Faith Francioso was riding back from a junior tournament in White Plains last week when she looked at her smart phone and saw an email saying that this September she will be making a longer trip to a bigger tournament. She was chosen to play with the pros at Pebble Beach.
“I saw in the subject line, ‘Congratulations!’ and I kind of just started freaking out. I was like ‘Oh my God, this is happening,’ ” said the 15-year-old from Wantagh about being selected to play in the Nature Valley First Tee Open, an official event on the PGA Champions Tour. “I was speechless.”
She will get to play alongside Bernhard Langer, John Daly or some other tour veteran in a tournament based on the old Bing Crosby Pebble Beach Pro-Am format. Francioso will be the New York metropolitan area’s representative in the showcase for The First Tee, a program that teaches young people golf and core values. Getting into the Open is the dream of everyone who signs up and she has been applying for three years.
Francioso joined The First Tee of Nassau County when she was 5, when her parents, Lynn and John, enrolled her. “I fell in love with the game immediately and I kept getting a little better and got into it competitively,” she said. “All of my close friends now are in The First Tee. We have all gone through the program together and now we all volunteer to teach younger kids.”
Voluntarism is one of the criteria for choosing participants in The First Tee Open, which suits Francioso fine. She is proud to have progressed from student to mentor. Every Open participant must be better than an 8 handicap. No problem there, either. The rising junior at Wantagh High School has a 2.3 handicap index and has been on Wantagh’s boys varsity since the seventh grade.
“The one thing that sets her apart is her determination,” said Justin Koff, director of Nassau’s First Tee program and Francioso’s golf instructor. “There are few kids who are able to get a goal in their mind and work hard every day to make that happen. She is willing to put in the work.”
She made a hole-in-one when she was 12 (and is honest enough to admit it was after she had hit her first shot in the water, so “It was a good par save”). In her application, she noted that her favorite core value is perseverance. “I don’t win every tournament. I know I make some mistakes, but I learn from those experiences,” she said.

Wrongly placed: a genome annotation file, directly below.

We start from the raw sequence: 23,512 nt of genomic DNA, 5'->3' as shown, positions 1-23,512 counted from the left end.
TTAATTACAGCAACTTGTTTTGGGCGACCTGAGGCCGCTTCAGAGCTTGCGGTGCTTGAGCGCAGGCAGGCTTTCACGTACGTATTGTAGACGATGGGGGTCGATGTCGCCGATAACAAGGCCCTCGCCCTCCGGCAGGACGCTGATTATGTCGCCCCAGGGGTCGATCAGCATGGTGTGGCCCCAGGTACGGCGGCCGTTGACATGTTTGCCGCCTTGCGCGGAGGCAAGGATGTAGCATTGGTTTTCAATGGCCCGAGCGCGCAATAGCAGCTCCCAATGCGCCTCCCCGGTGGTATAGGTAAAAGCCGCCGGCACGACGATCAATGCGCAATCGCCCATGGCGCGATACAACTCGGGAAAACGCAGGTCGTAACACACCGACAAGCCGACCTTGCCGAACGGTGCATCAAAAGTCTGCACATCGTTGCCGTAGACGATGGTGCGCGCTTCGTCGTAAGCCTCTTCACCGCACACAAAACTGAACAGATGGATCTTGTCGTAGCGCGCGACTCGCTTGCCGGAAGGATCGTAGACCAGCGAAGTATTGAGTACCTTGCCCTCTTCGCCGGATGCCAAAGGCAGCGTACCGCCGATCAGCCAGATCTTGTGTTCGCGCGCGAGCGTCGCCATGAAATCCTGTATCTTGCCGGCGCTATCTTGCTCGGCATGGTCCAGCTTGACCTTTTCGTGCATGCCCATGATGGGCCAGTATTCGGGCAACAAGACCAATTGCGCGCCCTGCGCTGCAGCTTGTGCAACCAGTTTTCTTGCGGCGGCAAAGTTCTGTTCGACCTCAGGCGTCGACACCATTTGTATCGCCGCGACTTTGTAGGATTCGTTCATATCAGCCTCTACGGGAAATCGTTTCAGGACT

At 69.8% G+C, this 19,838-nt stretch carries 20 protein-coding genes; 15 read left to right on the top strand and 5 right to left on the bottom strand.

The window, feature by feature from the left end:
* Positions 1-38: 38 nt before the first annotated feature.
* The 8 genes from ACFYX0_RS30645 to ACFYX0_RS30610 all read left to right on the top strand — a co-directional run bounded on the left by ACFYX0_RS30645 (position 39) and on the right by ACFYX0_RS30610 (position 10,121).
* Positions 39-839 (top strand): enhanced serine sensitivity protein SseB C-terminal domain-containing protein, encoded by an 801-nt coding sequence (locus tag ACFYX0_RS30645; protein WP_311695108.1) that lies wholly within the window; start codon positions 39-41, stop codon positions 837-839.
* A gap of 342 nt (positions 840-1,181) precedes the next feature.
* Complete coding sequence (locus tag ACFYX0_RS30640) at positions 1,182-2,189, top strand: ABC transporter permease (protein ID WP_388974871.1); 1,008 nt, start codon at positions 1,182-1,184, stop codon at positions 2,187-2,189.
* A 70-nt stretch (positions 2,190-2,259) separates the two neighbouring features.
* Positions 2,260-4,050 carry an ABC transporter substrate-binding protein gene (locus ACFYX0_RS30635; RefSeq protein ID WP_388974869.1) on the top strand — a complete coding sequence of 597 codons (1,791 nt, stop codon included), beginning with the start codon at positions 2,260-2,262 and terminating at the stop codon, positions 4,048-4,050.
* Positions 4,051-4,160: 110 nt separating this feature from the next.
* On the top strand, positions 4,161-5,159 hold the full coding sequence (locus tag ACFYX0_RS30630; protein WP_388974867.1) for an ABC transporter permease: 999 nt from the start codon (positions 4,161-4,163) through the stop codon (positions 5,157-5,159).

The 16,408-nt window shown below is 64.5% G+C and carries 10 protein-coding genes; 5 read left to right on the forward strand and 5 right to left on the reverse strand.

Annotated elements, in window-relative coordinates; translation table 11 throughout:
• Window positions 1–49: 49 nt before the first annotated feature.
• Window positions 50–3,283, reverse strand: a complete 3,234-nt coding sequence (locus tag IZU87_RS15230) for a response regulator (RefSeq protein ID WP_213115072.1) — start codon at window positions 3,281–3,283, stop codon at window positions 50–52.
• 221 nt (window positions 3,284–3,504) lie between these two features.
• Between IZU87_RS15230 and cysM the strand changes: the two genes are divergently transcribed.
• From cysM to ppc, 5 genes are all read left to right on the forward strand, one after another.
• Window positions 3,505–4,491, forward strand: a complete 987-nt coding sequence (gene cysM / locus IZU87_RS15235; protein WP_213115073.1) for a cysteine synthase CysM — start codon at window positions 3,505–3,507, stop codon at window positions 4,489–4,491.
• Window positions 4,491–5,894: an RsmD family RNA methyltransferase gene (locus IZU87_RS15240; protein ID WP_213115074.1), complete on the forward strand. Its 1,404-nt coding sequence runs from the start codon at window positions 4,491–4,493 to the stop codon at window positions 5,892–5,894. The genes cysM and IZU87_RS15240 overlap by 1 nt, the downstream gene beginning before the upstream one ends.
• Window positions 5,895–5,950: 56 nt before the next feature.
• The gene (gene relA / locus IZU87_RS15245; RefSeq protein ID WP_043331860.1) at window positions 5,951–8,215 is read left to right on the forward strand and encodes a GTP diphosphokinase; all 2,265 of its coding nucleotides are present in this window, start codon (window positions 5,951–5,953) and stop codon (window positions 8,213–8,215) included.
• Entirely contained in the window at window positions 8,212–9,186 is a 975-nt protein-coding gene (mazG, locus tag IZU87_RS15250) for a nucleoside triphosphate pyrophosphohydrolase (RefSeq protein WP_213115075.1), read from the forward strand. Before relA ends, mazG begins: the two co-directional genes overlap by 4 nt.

Perseverance came into play when she was in junior high, playing with and against juniors and seniors in high school (Wantagh does not have a girls squad).
“They were welcoming, they were nice. In middle school, it was more intimidating because they were all older and I was the only girl on the team. It was definitely a little stressful,” he said. “But I have gotten more confident over the years. I like playing with them. I think it pushes me to work harder. And I got my friend, another girl, to try out.”
All of the golf has not cut into Francioso’s study time. She carried a perfect 4.0 scholastic average until recently, when it dipped to 3.8. Golf Channel featured her in one of its Honor Roll segments. “That was actually a surprise,” she said. “My family applied for me and they didn’t tell me until it was on the air.”
So far, she says the most beautiful course she ever has played is Sebonack in Southampton. She has seen Pebble Beach only on TV. “TV probably doesn’t do it justice,” she said, adding that her parents both will go to California to see her among golf’s legends. “I’m still kind of speechless.”
The Parker Jewish Institute Foundation Golf Classic will be Aug. 1 at Glen Oaks Club, Old Westbury. Email Golf@Parkerinstitute.org.